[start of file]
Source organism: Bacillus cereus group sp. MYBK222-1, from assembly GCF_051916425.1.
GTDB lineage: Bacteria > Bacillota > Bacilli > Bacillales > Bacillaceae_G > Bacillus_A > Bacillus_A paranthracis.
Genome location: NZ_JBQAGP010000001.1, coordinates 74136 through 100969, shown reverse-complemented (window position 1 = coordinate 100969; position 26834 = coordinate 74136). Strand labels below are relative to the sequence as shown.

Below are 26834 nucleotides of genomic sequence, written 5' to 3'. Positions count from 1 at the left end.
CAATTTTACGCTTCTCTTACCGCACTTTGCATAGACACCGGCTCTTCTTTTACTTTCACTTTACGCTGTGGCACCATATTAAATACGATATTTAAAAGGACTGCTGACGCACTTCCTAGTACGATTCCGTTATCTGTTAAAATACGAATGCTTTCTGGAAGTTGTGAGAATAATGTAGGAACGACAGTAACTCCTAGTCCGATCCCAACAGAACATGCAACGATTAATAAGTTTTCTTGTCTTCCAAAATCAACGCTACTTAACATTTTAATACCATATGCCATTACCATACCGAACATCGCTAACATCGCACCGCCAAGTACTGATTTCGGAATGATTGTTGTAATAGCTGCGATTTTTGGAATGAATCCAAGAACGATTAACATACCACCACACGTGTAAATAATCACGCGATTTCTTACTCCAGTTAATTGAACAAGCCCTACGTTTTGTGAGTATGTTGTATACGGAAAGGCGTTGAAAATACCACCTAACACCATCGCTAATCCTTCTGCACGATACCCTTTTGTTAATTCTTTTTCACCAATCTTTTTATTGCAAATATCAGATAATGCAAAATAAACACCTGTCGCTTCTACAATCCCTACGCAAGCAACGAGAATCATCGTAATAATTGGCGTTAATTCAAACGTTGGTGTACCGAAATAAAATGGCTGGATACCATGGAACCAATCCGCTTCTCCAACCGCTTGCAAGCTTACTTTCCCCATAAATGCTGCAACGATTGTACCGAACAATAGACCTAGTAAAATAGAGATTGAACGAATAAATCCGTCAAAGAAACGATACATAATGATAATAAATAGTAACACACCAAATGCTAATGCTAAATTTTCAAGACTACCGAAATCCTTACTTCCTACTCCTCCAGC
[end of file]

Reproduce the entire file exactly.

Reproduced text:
Source organism: Bacillus cereus group sp. MYBK222-1, from assembly GCF_051916425.1.
GTDB lineage: Bacteria > Bacillota > Bacilli > Bacillales > Bacillaceae_G > Bacillus_A > Bacillus_A paranthracis.
Genome location: NZ_JBQAGP010000001.1, coordinates 74136 through 100969, shown reverse-complemented (window position 1 = coordinate 100969; position 26834 = coordinate 74136). Strand labels below are relative to the sequence as shown.

Below are 26834 nucleotides of genomic sequence, written 5' to 3'. Positions count from 1 at the left end.
CAATTTTACGCTTCTCTTACCGCACTTTGCATAGACACCGGCTCTTCTTTTACTTTCACTTTACGCTGTGGCACCATATTAAATACGATATTTAAAAGGACTGCTGACGCACTTCCTAGTACGATTCCGTTATCTGTTAAAATACGAATGCTTTCTGGAAGTTGTGAGAATAATGTAGGAACGACAGTAACTCCTAGTCCGATCCCAACAGAACATGCAACGATTAATAAGTTTTCTTGTCTTCCAAAATCAACGCTACTTAACATTTTAATACCATATGCCATTACCATACCGAACATCGCTAACATCGCACCGCCAAGTACTGATTTCGGAATGATTGTTGTAATAGCTGCGATTTTTGGAATGAATCCAAGAACGATTAACATACCACCACACGTGTAAATAATCACGCGATTTCTTACTCCAGTTAATTGAACAAGCCCTACGTTTTGTGAGTATGTTGTATACGGAAAGGCGTTGAAAATACCACCTAACACCATCGCTAATCCTTCTGCACGATACCCTTTTGTTAATTCTTTTTCACCAATCTTTTTATTGCAAATATCAGATAATGCAAAATAAACACCTGTCGCTTCTACAATCCCTACGCAAGCAACGAGAATCATCGTAATAATTGGCGTTAATTCAAACGTTGGTGTACCGAAATAAAATGGCTGGATACCATGGAACCAATCCGCTTCTCCAACCGCTTGCAAGCTTACTTTCCCCATAAATGCTGCAACGATTGTACCGAACAATAGACCTAGTAAAATAGAGATTGAACGAATAAATCCGTCAAAGAAACGATACATAATGATAATAAATAGTAACACACCAAATGCTAATGCTAAATTTTCAAGACTACCGAAATCCTTACTTCCTACTCCTCCAGC